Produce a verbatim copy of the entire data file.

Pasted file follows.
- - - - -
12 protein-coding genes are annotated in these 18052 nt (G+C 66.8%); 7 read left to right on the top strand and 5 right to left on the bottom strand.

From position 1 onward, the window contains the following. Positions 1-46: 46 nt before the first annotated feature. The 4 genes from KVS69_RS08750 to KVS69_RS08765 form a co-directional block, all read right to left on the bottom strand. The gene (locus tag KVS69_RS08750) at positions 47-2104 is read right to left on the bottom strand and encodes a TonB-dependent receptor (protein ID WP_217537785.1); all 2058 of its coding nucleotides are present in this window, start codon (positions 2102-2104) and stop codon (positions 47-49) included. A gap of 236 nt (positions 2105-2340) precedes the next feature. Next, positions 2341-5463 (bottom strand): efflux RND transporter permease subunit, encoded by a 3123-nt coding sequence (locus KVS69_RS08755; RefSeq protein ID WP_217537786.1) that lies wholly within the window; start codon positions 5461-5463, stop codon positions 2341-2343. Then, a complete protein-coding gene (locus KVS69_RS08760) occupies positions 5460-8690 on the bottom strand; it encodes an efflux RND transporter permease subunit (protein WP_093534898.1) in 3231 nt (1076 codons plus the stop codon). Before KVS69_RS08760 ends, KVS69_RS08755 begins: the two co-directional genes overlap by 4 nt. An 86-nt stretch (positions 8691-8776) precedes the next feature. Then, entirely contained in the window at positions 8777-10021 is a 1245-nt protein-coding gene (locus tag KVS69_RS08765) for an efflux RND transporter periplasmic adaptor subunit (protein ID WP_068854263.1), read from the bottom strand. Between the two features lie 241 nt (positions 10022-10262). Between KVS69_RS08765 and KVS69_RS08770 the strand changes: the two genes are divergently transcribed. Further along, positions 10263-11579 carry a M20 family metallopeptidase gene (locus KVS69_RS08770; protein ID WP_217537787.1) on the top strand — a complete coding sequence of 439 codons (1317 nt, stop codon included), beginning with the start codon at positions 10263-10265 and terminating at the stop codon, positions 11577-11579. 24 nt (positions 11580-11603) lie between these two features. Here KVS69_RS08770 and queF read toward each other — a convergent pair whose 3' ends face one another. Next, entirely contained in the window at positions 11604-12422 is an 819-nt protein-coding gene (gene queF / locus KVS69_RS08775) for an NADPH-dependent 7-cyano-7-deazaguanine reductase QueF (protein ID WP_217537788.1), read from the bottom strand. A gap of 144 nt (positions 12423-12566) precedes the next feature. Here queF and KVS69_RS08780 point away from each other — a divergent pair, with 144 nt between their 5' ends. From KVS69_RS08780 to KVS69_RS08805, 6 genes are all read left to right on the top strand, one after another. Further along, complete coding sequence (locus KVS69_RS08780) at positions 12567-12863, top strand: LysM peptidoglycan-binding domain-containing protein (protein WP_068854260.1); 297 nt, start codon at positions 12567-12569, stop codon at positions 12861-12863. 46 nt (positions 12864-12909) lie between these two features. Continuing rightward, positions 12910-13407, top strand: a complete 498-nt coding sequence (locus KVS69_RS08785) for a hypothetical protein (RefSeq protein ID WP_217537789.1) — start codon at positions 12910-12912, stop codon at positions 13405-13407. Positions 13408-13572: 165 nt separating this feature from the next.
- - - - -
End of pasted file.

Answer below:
12 protein-coding genes are annotated in these 18052 nt (G+C 66.8%); 7 read left to right on the top strand and 5 right to left on the bottom strand.

From position 1 onward, the window contains the following. Positions 1-46: 46 nt before the first annotated feature. The 4 genes from KVS69_RS08750 to KVS69_RS08765 form a co-directional block, all read right to left on the bottom strand. The gene (locus tag KVS69_RS08750) at positions 47-2104 is read right to left on the bottom strand and encodes a TonB-dependent receptor (protein ID WP_217537785.1); all 2058 of its coding nucleotides are present in this window, start codon (positions 2102-2104) and stop codon (positions 47-49) included. A gap of 236 nt (positions 2105-2340) precedes the next feature. Next, positions 2341-5463 (bottom strand): efflux RND transporter permease subunit, encoded by a 3123-nt coding sequence (locus KVS69_RS08755; RefSeq protein ID WP_217537786.1) that lies wholly within the window; start codon positions 5461-5463, stop codon positions 2341-2343. Then, a complete protein-coding gene (locus KVS69_RS08760) occupies positions 5460-8690 on the bottom strand; it encodes an efflux RND transporter permease subunit (protein WP_093534898.1) in 3231 nt (1076 codons plus the stop codon). Before KVS69_RS08760 ends, KVS69_RS08755 begins: the two co-directional genes overlap by 4 nt. An 86-nt stretch (positions 8691-8776) precedes the next feature. Then, entirely contained in the window at positions 8777-10021 is a 1245-nt protein-coding gene (locus tag KVS69_RS08765) for an efflux RND transporter periplasmic adaptor subunit (protein ID WP_068854263.1), read from the bottom strand. Between the two features lie 241 nt (positions 10022-10262). Between KVS69_RS08765 and KVS69_RS08770 the strand changes: the two genes are divergently transcribed. Further along, positions 10263-11579 carry a M20 family metallopeptidase gene (locus KVS69_RS08770; protein ID WP_217537787.1) on the top strand — a complete coding sequence of 439 codons (1317 nt, stop codon included), beginning with the start codon at positions 10263-10265 and terminating at the stop codon, positions 11577-11579. 24 nt (positions 11580-11603) lie between these two features. Here KVS69_RS08770 and queF read toward each other — a convergent pair whose 3' ends face one another. Next, entirely contained in the window at positions 11604-12422 is an 819-nt protein-coding gene (gene queF / locus KVS69_RS08775) for an NADPH-dependent 7-cyano-7-deazaguanine reductase QueF (protein ID WP_217537788.1), read from the bottom strand. A gap of 144 nt (positions 12423-12566) precedes the next feature. Here queF and KVS69_RS08780 point away from each other — a divergent pair, with 144 nt between their 5' ends. From KVS69_RS08780 to KVS69_RS08805, 6 genes are all read left to right on the top strand, one after another. Further along, complete coding sequence (locus KVS69_RS08780) at positions 12567-12863, top strand: LysM peptidoglycan-binding domain-containing protein (protein WP_068854260.1); 297 nt, start codon at positions 12567-12569, stop codon at positions 12861-12863. 46 nt (positions 12864-12909) lie between these two features. Continuing rightward, positions 12910-13407, top strand: a complete 498-nt coding sequence (locus KVS69_RS08785) for a hypothetical protein (RefSeq protein ID WP_217537789.1) — start codon at positions 12910-12912, stop codon at positions 13405-13407. Positions 13408-13572: 165 nt separating this feature from the next.